The pathologies and recovery plans will be cross-correlated using a matrix. The practitioner will be able to look-up pathologies (single or compound) and find recovery plans). The model will start as a theoretical construct and then be modified as experience dictates. The category questionnaires will drive the input for the I and M phases of IMPROVE. These questionnaires will also drive the construction of the main, secondary, and tertiary radar plots.
In order for an organization to excel from conceptualization to commercialization a number of core competencies must be present. Not only do these capabilities need to be present but they need to be fully integrated. Also, the maturity levels need to be fairly homogenous to minimize constraints on the system. The ability to evolve the capabilities of the system should be focused on while sound process management allows the fundamental operations of the organization to proceed with little oversight or influx of corrective energy.
 . Apte, P.R. and D.L. Mann. “Taguchi and TRIZ: Comparisons and Opportunities,” TRIZ Journal, November 2001.
 . Fowlkes, William and Clyde M. Creveling. Engineering Methods for Robust Product Design: Using Taguchi Methods in Technology and Product Development. Addison-Wesley Publishing Company, New York, 1995.
 . Monplaisir, Leslie, Ph.D., Rajesh Jugulum, and Mahfoosulhaq Mian. “Application of TRIZ and Taguchi Methods: Two Case Examples,” TRIZ Journal, January 1999.
 . Quartly-Watson, Timothy. “TRIZ and Taguchi Methods at a World-Class Winery & Vineyard,” TRIZ Journal, February 1999.
 . Ross, Phillip J. Taguchi Techniques for Quality Engineering, 2nd Ed. McGraw-Hill, New York, 1996
 . Terniko, John, Ph.D. “The QFD, TRIZ, and Taguchi Connection: Customer-Driven Robust Innovation,” TRIZ Journal, January 1998.
 . Terniko, John, Ph.D., Alla Zusman, and Boris Zlotin, Systematic Innovation: An Introduction to TRIZ. St. Lucie Press, New York, 1998.
 . Slocum, Michael S., Ph.D., “Technology Forecasting: from Emotional to Empirical”, Journal of Creativity and Innovation Management, Volume 10 Number 2, December 2001
 . Slocum, Michael S., Ph.D., “Self-Heating Container Developments Predicated on the Theory of Inventive Problem Solving”, TRIZ Journal, October 2001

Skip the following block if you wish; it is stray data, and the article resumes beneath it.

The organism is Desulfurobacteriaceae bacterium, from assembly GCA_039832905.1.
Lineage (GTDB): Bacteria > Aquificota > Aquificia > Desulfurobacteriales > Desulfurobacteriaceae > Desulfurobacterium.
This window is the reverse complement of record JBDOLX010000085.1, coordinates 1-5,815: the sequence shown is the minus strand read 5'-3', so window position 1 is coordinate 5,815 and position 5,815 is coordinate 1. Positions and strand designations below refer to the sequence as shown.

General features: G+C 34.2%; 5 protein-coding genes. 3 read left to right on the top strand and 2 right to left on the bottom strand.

. Slocum, Michael S., Ph.D., “A New TRIZ Practitioner’s Experience for Solving an Industrial Problem using ARIZ 85C: Increasing a Textile Kiss-Coat Operation Speed”, Frank Grace, Dr. Slocum, and Dr. Clapp, TRIZ Journal, January 2001
 . Slocum, Michael S., Ph.D., “Maturity Mapping Using S-curve Descriptors: Self-Heating Technology”, TRIZCON 99 Proceedings, March 1999, revised and reprinted in The TRIZ Journal, April 1999
 . Slocum, Michael S., Ph.D., “Direct Evolution Using S-curve Descriptors”, International TRIZ Symposium, November 1998
 . Slocum, Michael S., Ph.D., “Optimizing Atomic Oxygen Resistance using Taguchi D.O.E.”, 4th Annual Total Product Development Symposium, November 1998
 . Slocum, Michael S., Ph.D., “Directed Evolution of Hermetic Technology”, International TRIZ Symposium, November 1998
 . Slocum, Michael S., Ph.D., “Using TRIZ to Optimize Atomic Oxygen Resistance on Coated Substrates”, TRIZ Journal, August 1998
 . Slocum, Michael S., Ph.D., “Optimizing Atomic Oxygen Resistance on Coated Substrates Using TechOptimizer®”, TRIZ Journal, July 1998
 . Slocum, Michael S., Ph.D., “Robust Development and Design for a Nuclear Reactor Terminal Gland”, 3rd Annual Total Product Development Symposium, November 1997
 . Slocum, Michael S., Ph.D., “Atomic Oxygen Resistance for Silicone Coating for Use on the International Space Station”, 10th Annual Taguchi Symposium, October 1997
 . Slocum, Michael S., Ph.D., “Extrusion Molding Optimization for the Wire-Guide Torpedo Penetrator”, 9th Annual Taguchi Symposium, May 1996
8. Appendix: Eight Paradigms to Performance Excellence
9. About the Author
Michael S. Slocum, Ph.D., TRIZ Scientist, MBB
Vice President of Research and Development
With over 14 years of research and development experience at ITT Space and Special Projects and the U.S.
Army Military Intelligence, Dr. Michael Slocum has become an expert in Problem Solving, Research and 4th TRIZ Future Conference, ETRIA, November 3-5, 2004, Florence, Italy
Development, Engineering, and Quality. In Dr. Slocum’s career, he has worked on the TITAN missile, SeaWolf submarine, Trident class submarines, International Space Station, and numerous satellite programs.
Dr. Slocum studied at the U.S. Army Intelligence School and Trinity College where he earned his Ph.D. in Physics. He was an Adjunct Professor and a member of the Graduate Faculty at North Carolina State University where he developed and taught a graduate course on the Theory of Inventive Problem Solving. Dr. Slocum is an editor of The TRIZ Journal (www.triz-journal.com). Dr. Slocum was the founding editor of “Izobretenia” (Journal for the Altshuller Institute for TRIZ Studies), is a member of the ETRIA Global Coordination Group, Fellow of the Royal Statistical Society in London, member of the New Technology Review Panel of the National Food Processors Association, Sigma Xi, Institute of Food Technologists, Society for Plastic Engineers, New York Academy of Sciences, Association for the Advancement of the Sciences, American Physical Society, American Material Society, American Chemical Society, and ISSSP Dr. Slocum has authored over 90 scientific papers and was the technical editor for TRIZ: The Right Solution at the Right Time.